112th: Anand Pandian's 'Ayya's Accounts'

Event date: 
10/29/2014 - 7:00pm

Join us Wednesday, October 29th, at 7pm for a conversation between Anand Pandian and Partha Chatterjee around Pandian's new work, Ayya's Accounts: A Ledger of Hope in Modern India

Ayya's Accounts explores the life of an ordinary man orphan, refugee, shopkeeper, and grandfather during a century of tremendous hope and upheaval. Born in colonial India into a despised caste of former tree climbers, Ayya lost his mother as a child and came of age in a small town in lowland Burma. Forced to flee at the outbreak of World War II, he made a treacherous 1,700-mile journey by foot, boat, bullock cart, and rail back to southern India. Becoming a successful fruit merchant, Ayya educated and eventually settled many of his descendants in the United States. Luck, nerve, subterfuge, and sorrow all have their place along the precarious route of his advancement. Emerging out of tales told to his American grandson, Ayya's Accounts embodies a simple faith that the story of a place as large and complex as modern India can be told through the life of a single individual.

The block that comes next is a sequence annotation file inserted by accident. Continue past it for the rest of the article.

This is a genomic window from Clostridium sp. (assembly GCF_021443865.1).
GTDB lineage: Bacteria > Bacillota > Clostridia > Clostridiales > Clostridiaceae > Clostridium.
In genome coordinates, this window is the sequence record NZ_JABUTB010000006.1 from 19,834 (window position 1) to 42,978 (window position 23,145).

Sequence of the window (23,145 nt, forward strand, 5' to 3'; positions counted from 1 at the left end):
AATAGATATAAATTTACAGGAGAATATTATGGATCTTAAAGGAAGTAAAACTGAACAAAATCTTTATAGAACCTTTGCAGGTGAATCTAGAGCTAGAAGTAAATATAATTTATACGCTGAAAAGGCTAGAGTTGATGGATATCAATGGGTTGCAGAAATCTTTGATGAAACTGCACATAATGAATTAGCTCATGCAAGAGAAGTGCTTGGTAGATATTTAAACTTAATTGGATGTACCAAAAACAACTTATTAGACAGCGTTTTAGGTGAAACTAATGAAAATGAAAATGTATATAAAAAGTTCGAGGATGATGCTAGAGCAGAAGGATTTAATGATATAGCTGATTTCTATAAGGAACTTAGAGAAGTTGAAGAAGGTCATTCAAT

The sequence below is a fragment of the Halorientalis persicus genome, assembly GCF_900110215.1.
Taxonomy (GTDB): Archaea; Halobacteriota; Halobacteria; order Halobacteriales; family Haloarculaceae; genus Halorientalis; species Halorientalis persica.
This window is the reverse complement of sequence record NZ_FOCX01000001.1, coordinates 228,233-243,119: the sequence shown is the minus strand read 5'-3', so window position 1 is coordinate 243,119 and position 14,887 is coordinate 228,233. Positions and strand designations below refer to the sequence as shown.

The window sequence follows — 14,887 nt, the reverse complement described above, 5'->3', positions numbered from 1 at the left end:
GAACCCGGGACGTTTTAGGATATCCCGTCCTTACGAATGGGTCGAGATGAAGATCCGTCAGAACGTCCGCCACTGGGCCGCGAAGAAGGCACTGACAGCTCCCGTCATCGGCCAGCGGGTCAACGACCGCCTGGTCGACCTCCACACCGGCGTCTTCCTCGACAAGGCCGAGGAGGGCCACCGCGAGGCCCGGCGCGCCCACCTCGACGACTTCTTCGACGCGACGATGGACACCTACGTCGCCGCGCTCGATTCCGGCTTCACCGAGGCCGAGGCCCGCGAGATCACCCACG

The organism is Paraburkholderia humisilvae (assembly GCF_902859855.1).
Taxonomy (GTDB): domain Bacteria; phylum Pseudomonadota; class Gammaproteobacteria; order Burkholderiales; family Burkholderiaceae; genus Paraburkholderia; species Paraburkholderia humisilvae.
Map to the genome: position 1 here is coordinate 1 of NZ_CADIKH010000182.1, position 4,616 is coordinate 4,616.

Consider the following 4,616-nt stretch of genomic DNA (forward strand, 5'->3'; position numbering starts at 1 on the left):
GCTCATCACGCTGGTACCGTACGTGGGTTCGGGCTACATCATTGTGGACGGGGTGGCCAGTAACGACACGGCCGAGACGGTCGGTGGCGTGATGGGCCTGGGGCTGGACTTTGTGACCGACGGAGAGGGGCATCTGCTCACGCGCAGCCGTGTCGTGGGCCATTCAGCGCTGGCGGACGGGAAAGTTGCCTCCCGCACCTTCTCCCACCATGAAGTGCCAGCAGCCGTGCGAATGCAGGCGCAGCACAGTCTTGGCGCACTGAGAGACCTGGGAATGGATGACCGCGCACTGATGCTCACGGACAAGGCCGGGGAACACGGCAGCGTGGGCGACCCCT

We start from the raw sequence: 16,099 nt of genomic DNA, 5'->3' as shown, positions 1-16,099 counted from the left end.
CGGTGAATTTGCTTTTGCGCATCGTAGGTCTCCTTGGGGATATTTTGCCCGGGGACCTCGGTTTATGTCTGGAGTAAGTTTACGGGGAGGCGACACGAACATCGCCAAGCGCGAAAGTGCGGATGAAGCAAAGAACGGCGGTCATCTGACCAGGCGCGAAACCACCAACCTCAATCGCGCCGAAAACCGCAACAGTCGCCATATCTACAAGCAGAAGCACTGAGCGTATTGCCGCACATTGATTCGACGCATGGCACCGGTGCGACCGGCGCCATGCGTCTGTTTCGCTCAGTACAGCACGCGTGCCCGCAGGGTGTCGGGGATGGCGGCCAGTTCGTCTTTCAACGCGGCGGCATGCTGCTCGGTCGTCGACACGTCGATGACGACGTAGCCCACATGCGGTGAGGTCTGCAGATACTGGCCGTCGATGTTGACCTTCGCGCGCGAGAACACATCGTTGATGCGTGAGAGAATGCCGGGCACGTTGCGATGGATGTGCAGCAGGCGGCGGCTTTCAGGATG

Anand Pandian teaches in the department of anthropology at Johns Hopkins University. His books include Crooked Stalks: Cultivating Virtue in South India and the forthcoming Reel World: An Anthropology of Creation.

Partha Chatterjee is a political theorist and historian. He divides his time between Columbia University and the Centre for Studies in Social Sciences, Calcutta, where he was the Director from 1997 to 2007. He is the author of more than twenty books, monographs and edited volumes and is a founding member of the Subaltern Studies Collective.

Event address: 
536 W 112th St
New York, NY 10025
Can't make it? Reserve a signed copy by calling our store today: 
Ayya's Accounts: A Ledger of Hope in Modern India By Anand Pandian, M. P. Mariappan, Veena Das (Afterword by) Cover Image
ISBN: 9780253012500
Availability: Not In Stock - Usually ships in 3-5 Days
Published: Indiana University Press - March 17th, 2014